In addition, CRF in the EX group increased significantly after the 3-month exercise intervention (5.94 vs. 6.43 METs, P < 0.05), and was significantly higher than that of the CON group (+ 0.41 METs, P < 0.01).

These results suggest that the 3-month aerobic training in the postmenopausal women produced favorable physiological effects, which may reduce the risk of atherosclerosis.

Effect of Exercise Intervention on Endothelial Function in Postmenopausal Women

Vascular endothelial cells secrete nitric oxide (NO) and endothelin (ET). NO is a potent vasodilator substance and is thought to have anti-atherosclerotic properties [5]. ET is a vasoconstrictor substance. Therefore, it has been proposed that the interaction between NO and ET may be useful to maintain proper function of vascular endothelial cells and prevent atherosclerosis. The alteration of endothelial function associated with dyslipidemia may break the original balance [17, 29], induce endothelial dysfunction, and promote the occurrence and progression of atherosclerosis [42]. Before menopause, the endothelial progenitor cells (EPCs) are functionally active, and they can enhance endothelial repair and regeneration. The changes of functional state of EPCs are not only a characteristic of menopause, but are also associated with endothelial inflammation [7, 43].

In a study conducted by Maeda et al. [21], eight healthy young subjects (20.3 ± 0.5 years old) followed a training program consisting of three-to-four 60-min sessions/week on a cycle ergometer (70% VO2max). After 8 weeks, plasma levels of NO increased significantly (20.69 ± 3.20 vs. 38.64 ± 8.16 μmol/L, P < 0.05) and plasma levels of ET decreased significantly (1.65 ± 0.14 vs. 1.23 ± 0.12 pg/mL, P < 0.05). These changes lasted for at least 1 month after the cessation of exercise training, which suggests that aerobic training improves endothelial function and helps prevent atherosclerosis. Recently, Bailey et al. [2] examined whether prior aerobic exercise could attenuate endothelial dysfunction induced by a high-sugar meal in postmenopausal women. The results showed that there were no significant changes in ET and NO in postmenopausal women after a 60-min bout of aerobic exercise at 75% of the age-predicted maximal heart rate (13–16 h before high-sugar meal). They concluded that one-time aerobic exercise before high-sugar diet did not have the effect of reducing endothelial dysfunction.

In those previous studies, the intensity used in exercise training was relatively high, and there was no study that investigated whether long-term regular aerobic exercise could improve endothelial function in postmenopausal women with borderline dyslipidemia. The novel finding of this current study is that 3 months of aerobic training at an intensity of 50–60% CRF (five 60-min sessions/week) is associated with an altered endothelial functional in this population.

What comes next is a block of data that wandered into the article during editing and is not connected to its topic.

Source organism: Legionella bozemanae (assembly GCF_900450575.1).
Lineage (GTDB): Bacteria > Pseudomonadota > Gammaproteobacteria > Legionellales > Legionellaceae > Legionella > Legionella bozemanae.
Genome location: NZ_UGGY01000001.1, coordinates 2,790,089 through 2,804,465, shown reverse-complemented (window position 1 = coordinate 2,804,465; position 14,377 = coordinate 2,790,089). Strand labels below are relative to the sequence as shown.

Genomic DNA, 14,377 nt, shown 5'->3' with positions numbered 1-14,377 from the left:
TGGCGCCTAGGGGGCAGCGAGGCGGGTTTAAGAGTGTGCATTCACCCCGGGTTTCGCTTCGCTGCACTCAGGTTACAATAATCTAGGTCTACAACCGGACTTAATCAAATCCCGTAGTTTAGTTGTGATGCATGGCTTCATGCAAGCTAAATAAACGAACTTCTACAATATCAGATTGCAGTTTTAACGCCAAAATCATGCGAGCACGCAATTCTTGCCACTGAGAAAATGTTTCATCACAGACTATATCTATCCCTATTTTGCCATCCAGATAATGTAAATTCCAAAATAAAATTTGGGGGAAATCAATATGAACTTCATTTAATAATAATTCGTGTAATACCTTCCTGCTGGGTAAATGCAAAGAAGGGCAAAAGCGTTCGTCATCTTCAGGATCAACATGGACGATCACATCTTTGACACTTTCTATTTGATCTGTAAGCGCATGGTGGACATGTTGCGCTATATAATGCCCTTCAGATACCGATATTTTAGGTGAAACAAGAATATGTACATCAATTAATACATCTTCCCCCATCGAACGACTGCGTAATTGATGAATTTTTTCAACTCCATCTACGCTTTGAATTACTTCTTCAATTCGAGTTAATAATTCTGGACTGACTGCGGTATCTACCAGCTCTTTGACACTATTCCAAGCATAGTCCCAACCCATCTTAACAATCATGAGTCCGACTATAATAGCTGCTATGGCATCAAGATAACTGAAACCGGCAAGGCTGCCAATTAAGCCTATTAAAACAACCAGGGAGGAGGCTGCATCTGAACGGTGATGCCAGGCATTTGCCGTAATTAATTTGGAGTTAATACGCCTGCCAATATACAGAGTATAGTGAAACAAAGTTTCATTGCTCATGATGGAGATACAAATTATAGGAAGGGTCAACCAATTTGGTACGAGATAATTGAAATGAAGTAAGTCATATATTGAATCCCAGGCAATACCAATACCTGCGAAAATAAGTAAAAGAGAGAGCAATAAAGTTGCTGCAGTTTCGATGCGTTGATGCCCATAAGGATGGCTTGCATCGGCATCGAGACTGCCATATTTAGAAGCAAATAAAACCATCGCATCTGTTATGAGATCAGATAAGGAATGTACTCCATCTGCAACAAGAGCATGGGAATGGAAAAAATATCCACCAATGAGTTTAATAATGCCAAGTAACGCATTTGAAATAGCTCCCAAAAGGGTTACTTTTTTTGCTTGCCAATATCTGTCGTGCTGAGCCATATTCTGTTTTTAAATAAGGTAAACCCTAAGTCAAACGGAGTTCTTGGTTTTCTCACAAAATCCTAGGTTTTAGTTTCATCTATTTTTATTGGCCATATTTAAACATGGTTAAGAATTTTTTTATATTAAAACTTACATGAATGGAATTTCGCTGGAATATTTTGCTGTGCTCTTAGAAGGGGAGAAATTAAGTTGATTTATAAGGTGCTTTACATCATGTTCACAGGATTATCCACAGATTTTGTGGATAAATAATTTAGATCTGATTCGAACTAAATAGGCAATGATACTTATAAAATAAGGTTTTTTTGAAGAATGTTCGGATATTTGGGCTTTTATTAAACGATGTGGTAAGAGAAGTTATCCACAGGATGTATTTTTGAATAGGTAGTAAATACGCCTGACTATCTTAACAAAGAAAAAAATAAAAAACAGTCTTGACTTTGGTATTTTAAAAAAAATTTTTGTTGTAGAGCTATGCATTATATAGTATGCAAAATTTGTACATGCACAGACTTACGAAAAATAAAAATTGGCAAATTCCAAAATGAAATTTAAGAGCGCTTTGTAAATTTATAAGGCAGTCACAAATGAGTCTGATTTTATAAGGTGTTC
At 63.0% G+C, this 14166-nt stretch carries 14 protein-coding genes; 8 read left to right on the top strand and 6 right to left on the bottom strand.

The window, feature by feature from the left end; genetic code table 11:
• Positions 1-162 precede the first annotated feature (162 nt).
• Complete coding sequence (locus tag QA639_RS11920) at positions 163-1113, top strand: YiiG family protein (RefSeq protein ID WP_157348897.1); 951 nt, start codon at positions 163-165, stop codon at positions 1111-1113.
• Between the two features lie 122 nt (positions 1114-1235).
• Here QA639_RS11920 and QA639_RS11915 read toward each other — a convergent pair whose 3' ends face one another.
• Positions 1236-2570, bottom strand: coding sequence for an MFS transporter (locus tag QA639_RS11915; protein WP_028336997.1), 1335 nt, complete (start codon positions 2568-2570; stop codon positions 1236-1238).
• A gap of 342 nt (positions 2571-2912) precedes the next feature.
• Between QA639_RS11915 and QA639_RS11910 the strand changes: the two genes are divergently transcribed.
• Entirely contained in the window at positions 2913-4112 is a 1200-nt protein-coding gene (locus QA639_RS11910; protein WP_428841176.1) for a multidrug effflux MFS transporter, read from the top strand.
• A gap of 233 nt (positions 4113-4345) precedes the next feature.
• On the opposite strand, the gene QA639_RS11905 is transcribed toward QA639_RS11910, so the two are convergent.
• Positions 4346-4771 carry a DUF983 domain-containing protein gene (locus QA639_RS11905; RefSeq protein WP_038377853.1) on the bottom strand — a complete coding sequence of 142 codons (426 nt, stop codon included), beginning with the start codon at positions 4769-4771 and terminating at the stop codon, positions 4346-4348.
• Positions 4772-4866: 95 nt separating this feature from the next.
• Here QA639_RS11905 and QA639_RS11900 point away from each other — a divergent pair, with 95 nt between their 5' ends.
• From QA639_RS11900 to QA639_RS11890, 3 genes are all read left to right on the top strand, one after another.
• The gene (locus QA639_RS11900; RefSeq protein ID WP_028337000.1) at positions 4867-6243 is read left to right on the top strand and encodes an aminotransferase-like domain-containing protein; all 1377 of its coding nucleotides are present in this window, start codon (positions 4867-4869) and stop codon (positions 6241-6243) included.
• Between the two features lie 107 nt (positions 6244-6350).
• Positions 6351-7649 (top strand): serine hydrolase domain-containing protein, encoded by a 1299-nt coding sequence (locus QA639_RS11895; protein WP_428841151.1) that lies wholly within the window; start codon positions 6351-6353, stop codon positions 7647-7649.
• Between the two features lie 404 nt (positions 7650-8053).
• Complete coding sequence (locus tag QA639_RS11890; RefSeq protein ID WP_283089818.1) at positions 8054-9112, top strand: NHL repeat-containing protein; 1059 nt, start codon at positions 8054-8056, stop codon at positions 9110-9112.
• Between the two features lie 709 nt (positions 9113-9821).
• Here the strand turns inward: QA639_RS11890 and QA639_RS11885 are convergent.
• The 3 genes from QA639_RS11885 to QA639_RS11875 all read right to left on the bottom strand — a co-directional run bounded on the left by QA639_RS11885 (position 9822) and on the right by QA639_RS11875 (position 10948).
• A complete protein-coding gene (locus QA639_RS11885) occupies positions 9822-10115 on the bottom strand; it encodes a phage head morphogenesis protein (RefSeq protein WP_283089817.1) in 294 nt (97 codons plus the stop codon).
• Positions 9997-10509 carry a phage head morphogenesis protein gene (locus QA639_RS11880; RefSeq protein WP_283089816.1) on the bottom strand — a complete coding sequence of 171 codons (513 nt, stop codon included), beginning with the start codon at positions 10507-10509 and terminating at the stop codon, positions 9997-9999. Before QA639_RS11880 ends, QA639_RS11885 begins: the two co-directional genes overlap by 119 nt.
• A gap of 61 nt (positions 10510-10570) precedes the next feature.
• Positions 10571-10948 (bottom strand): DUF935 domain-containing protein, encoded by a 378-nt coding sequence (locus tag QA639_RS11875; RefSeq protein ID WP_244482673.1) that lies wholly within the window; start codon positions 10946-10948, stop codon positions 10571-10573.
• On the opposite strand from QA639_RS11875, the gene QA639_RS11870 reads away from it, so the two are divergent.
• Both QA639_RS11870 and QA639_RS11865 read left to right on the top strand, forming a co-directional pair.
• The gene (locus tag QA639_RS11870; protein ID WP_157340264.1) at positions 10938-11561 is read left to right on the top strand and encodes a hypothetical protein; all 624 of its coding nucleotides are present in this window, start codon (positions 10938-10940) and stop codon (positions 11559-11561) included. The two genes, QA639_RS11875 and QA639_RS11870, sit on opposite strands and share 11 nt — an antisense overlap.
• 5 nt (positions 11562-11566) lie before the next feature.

Effect of Exercise Intervention on Oxidative Stress in Postmenopausal Women

Imbalance of oxygen free radicals in the body can result in the chain reaction of phospholipid membrane and forming lipid peroxide, which can cause oxidative stress damage. Homocysteine (Hcy) is capable of self-oxidation in the cell through the sulfhydryl group, which induces the oxidative stress reaction. High levels of Hcy will increase oxidative stress responses, result in accumulation of large amounts of reactive oxygen species (ROS), and elicit the peroxidation of phospholipids, lipoproteins, and LDL [39]. In addition, high concentration of Hcy can also inhibit the activity of antioxidant enzymes, impair the function and structure of endothelial cells, induce endothelial dysfunction, promote the occurrence and development of atherosclerosis, and play an important role in the whole process of atherosclerosis [3, 16]. There is a gender difference in serum Hcy level, and the serum Hcy level of premenopausal women is lower than that of postmenopausal women, which may be related to the regulation of estrogen metabolism. The low level of Hcy in premenopausal women is one of the positive factors for the prevention of atherosclerosis.

However, few studies have examined the influence of exercise on Hcy. Currently, no consensus exists on which kind of exercise and what intensity of the exercise should be performed to decrease Hcy. The results of 16-week animal experiments showed that moderate- and high-intensity exercise could effectively reduce the serum Hcy concentration of hyperhomocysteinemia (HHcy) rats, and the high-intensity group had the lowest level of Hcy, which suggested that Hcy may be sensitive to high-intensity exercise [44].

Normal reference values of fasting serum Hcy concentration in adults are 5–15 μmol/L [38]. There were no significant differences between serum Hcy levels of participants in this study and normal reference values before and after the intervention, and there were no significant differences between the EX and CON groups. After the 3-month intervention, serum level of Hcy in the EX group decreased slightly (− 0.3 μmol/L), while the level in the CON group increased from 8.79 μmol/L at baseline to 9.16 μmol/L. This finding indicates that the aerobic exercise prescription used in this study can ameliorate the Hcy level in postmenopausal women to some extent. The results also suggested that, for postmenopausal women without HHcy, it may take longer for aerobic training to induce changes of Hcy.